• Critics are asking why the US administration is not deploying the same standards to the killers of other journalists, and those involved with similar violence across the region
  • As the US continues to appease Iran in order to bring it back to the nuclear negotiation table, its proxies could get away with silencing even more journalists and critics

LONDON: After US President Joe Biden’s administration took measures to sanction Saudi officials that took part in 2018 murder of Saudi journalist Jamal Khashoggi, several Middle East experts have accused the US of deploying double standards.

White House Press Secretary Jen Psaki, as well as several US State Department officials, have repeatedly said that Washington will no longer tolerate the targeting of journalists and dissidents. The case of Jamal Khashoggi has been at the center of these statements.

However, critics are asking why the US administration is not deploying the same standards to the killers of other journalists, and those involved with similar violence across the region.

“We should ask ourselves what is the purpose behind the publication of the report? It is very obvious that the revival of the issue after two years aims at putting pressure on Saudi Arabia,” US-Arab affairs expert Dr. Dania Koleilat Khatib told Arab News.

Another commentator, Hussain Abdul-Hussain, tweeted: “Now that we have finished from the Khashoggi affair, can the US give any attention to the assassination of Hisham Al-Hashemi and Lokman Slim? Or is there no lobby behind them to demand the disclosure of their killers?”

Indeed, while this month’s killing of Lebanese publisher and vocal Hezbollah critic Luqman Slim was condemned by US Secretary of State Antony Blinken, that was as far as it went — and his statement even shied away from naming the known culprits, Hezbollah.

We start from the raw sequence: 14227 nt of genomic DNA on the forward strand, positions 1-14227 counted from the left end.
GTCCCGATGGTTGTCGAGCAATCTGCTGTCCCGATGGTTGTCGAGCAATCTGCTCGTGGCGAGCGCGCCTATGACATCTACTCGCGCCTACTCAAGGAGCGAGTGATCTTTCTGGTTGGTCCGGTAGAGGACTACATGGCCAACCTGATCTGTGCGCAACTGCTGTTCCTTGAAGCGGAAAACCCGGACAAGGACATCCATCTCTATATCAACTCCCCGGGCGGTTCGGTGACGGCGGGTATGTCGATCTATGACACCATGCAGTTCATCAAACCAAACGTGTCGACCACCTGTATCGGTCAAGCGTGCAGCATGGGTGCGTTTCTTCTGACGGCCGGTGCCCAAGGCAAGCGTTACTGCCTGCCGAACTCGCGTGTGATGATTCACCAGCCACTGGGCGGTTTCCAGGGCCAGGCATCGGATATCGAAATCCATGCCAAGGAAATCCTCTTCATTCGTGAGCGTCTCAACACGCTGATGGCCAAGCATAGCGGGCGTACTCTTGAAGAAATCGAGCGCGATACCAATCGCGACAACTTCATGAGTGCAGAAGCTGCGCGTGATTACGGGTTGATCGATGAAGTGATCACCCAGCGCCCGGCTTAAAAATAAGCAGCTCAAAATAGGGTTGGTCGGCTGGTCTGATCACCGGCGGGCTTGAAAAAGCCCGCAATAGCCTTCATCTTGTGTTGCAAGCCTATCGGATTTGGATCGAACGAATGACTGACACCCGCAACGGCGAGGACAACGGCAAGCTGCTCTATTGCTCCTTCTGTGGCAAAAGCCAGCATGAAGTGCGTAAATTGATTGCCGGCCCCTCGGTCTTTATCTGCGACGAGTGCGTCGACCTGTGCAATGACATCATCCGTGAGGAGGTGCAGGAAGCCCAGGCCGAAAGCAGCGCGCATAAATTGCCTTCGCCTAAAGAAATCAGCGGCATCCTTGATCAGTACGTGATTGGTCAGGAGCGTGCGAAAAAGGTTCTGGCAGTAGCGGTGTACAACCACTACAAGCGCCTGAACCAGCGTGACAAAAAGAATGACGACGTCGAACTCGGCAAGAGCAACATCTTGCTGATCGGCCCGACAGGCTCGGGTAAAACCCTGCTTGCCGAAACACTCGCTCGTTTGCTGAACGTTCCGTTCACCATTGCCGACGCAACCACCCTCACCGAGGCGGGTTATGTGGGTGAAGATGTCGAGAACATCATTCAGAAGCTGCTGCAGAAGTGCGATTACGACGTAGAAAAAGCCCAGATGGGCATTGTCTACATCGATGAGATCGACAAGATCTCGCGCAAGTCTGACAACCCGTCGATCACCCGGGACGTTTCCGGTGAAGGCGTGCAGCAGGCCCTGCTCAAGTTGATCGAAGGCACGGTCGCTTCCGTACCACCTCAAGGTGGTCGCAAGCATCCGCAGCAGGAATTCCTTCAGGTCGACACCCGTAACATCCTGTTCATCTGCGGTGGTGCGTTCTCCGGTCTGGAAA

Another, Iraqi researcher, Hisham al-Hashimi, was shot dead outside his Baghdad home last year in a drive-by long-suspected to have been set up by Iran-backed Kata’ib Hezbollah.

“We also should examine the timing. It is while the US is seeking to go back to the nuclear deal. This could be a tool to pressure Saudi Arabia to accept the decisions of the US regarding Iran, and to coerce the Kingdom into making concessions,” Khatib said, adding: “They don’t want to disturb the flow of communications with Iran.”

She said: “Even though the US is committed to human rights, how adamant and forceful they are in taking a position is taken in a political context.”

While more critics of Iran, its proxies and allies in the region are shot dead by “unknown groups,” much of what the US clearly focuses on is what benefits itself politically. President Biden’s pursuit to label Saudi Arabia as a pariah, as he previously argued for, comes at the cost of allowing Iran and its armed groups in the region to literally get away with murder.

Lebanese journalists Samir Kassir and Gebran Tueini were vocal in their political criticism, and both were assassinated for their vocal critiques by perpetrators that have yet to serve justice.

Journalists killed with no consequences

 
Samir Kassir

Assassinated: 2 June 2005

 
Gebran Tueini

Assassinated: 12 December 2005
 

 
Atwar Bahjat

Assassinated: 22 February 2006
 

 
Hisham El-Hashemi

Assassinated: 6 July 2020

 
Luqman Slim

Assassinated: 4 February 2021

 

Arab countries and groups have expressed their support for Saudi Arabia’s rejection of the report, while stressing the pivotal role that the Kingdom plays in consolidating security in the region.

Political reporter and analyst Ray Hanania told Arab News: “The killing of Jamal Khashoggi is a human tragedy, but the US and the media are determined to play a hypocritical game of political exploitation to balance their foreign agenda.”

He added: “The International Federation of Journalists reports that in 2020, 66 journalists were killed, and yet it seems like only one journalist matters. This in part has also to do with media bias.

“The media, US Congress and activists showcase only one tragedy out of hundreds of journalist killings, because Khashoggi’s death is related to an acceptable foreign policy attack.”

President Biden took little time to retract the terrorist designation that the Trump administration had slapped on the Iran-backed Yemeni Houthi militia, and yet the group continues to lob ballistic missiles to Riyadh on a daily basis.

So as the US continues to appease Iran in order to bring it back to the nuclear negotiation table, its proxies could get away with silencing even more journalists and critics.